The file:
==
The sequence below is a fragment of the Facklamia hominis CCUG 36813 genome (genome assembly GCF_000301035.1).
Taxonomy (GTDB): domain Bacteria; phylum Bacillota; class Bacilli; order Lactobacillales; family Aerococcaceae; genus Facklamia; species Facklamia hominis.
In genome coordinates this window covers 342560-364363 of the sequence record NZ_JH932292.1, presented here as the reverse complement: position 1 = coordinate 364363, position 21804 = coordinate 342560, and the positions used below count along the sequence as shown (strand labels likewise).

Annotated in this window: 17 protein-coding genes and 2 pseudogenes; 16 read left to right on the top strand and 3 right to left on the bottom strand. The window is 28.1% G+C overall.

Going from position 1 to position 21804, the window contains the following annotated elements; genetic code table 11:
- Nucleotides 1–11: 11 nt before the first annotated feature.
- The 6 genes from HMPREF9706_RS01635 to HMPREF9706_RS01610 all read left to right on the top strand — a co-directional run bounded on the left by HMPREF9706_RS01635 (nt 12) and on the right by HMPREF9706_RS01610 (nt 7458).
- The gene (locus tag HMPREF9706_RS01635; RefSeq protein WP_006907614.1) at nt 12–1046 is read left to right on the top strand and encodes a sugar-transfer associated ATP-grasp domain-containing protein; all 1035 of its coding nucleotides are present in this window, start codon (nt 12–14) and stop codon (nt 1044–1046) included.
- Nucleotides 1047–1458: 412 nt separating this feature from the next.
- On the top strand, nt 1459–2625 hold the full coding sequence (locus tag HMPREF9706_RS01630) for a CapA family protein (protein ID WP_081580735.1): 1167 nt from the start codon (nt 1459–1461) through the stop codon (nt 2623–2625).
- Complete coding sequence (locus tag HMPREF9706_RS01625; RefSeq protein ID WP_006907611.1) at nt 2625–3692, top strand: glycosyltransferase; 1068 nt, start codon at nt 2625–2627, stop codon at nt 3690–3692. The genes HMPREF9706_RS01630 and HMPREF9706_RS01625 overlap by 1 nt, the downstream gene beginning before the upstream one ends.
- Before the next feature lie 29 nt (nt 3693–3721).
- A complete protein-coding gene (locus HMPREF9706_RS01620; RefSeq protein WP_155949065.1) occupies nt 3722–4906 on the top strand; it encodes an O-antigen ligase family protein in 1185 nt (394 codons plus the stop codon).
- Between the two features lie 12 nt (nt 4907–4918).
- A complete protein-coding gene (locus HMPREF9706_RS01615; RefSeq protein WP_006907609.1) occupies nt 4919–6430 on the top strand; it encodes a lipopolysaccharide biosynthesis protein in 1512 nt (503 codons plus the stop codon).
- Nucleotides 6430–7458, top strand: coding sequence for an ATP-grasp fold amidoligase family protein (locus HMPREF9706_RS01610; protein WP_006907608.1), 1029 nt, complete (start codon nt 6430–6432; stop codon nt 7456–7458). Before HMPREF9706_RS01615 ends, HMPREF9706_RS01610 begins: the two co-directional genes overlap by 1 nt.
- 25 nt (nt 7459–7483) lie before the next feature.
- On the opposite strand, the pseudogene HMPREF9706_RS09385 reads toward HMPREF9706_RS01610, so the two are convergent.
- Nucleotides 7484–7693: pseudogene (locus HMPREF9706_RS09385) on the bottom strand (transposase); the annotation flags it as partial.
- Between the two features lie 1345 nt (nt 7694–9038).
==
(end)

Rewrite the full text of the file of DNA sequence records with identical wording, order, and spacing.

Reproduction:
The sequence below is a fragment of the Facklamia hominis CCUG 36813 genome (genome assembly GCF_000301035.1).
Taxonomy (GTDB): domain Bacteria; phylum Bacillota; class Bacilli; order Lactobacillales; family Aerococcaceae; genus Facklamia; species Facklamia hominis.
In genome coordinates this window covers 342560-364363 of the sequence record NZ_JH932292.1, presented here as the reverse complement: position 1 = coordinate 364363, position 21804 = coordinate 342560, and the positions used below count along the sequence as shown (strand labels likewise).

Annotated in this window: 17 protein-coding genes and 2 pseudogenes; 16 read left to right on the top strand and 3 right to left on the bottom strand. The window is 28.1% G+C overall.

Going from position 1 to position 21804, the window contains the following annotated elements; genetic code table 11:
- Nucleotides 1–11: 11 nt before the first annotated feature.
- The 6 genes from HMPREF9706_RS01635 to HMPREF9706_RS01610 all read left to right on the top strand — a co-directional run bounded on the left by HMPREF9706_RS01635 (nt 12) and on the right by HMPREF9706_RS01610 (nt 7458).
- The gene (locus tag HMPREF9706_RS01635; RefSeq protein WP_006907614.1) at nt 12–1046 is read left to right on the top strand and encodes a sugar-transfer associated ATP-grasp domain-containing protein; all 1035 of its coding nucleotides are present in this window, start codon (nt 12–14) and stop codon (nt 1044–1046) included.
- Nucleotides 1047–1458: 412 nt separating this feature from the next.
- On the top strand, nt 1459–2625 hold the full coding sequence (locus tag HMPREF9706_RS01630) for a CapA family protein (protein ID WP_081580735.1): 1167 nt from the start codon (nt 1459–1461) through the stop codon (nt 2623–2625).
- Complete coding sequence (locus tag HMPREF9706_RS01625; RefSeq protein ID WP_006907611.1) at nt 2625–3692, top strand: glycosyltransferase; 1068 nt, start codon at nt 2625–2627, stop codon at nt 3690–3692. The genes HMPREF9706_RS01630 and HMPREF9706_RS01625 overlap by 1 nt, the downstream gene beginning before the upstream one ends.
- Before the next feature lie 29 nt (nt 3693–3721).
- A complete protein-coding gene (locus HMPREF9706_RS01620; RefSeq protein WP_155949065.1) occupies nt 3722–4906 on the top strand; it encodes an O-antigen ligase family protein in 1185 nt (394 codons plus the stop codon).
- Between the two features lie 12 nt (nt 4907–4918).
- A complete protein-coding gene (locus HMPREF9706_RS01615; RefSeq protein WP_006907609.1) occupies nt 4919–6430 on the top strand; it encodes a lipopolysaccharide biosynthesis protein in 1512 nt (503 codons plus the stop codon).
- Nucleotides 6430–7458, top strand: coding sequence for an ATP-grasp fold amidoligase family protein (locus HMPREF9706_RS01610; protein WP_006907608.1), 1029 nt, complete (start codon nt 6430–6432; stop codon nt 7456–7458). Before HMPREF9706_RS01615 ends, HMPREF9706_RS01610 begins: the two co-directional genes overlap by 1 nt.
- 25 nt (nt 7459–7483) lie before the next feature.
- On the opposite strand, the pseudogene HMPREF9706_RS09385 reads toward HMPREF9706_RS01610, so the two are convergent.
- Nucleotides 7484–7693: pseudogene (locus HMPREF9706_RS09385) on the bottom strand (transposase); the annotation flags it as partial.
- Between the two features lie 1345 nt (nt 7694–9038).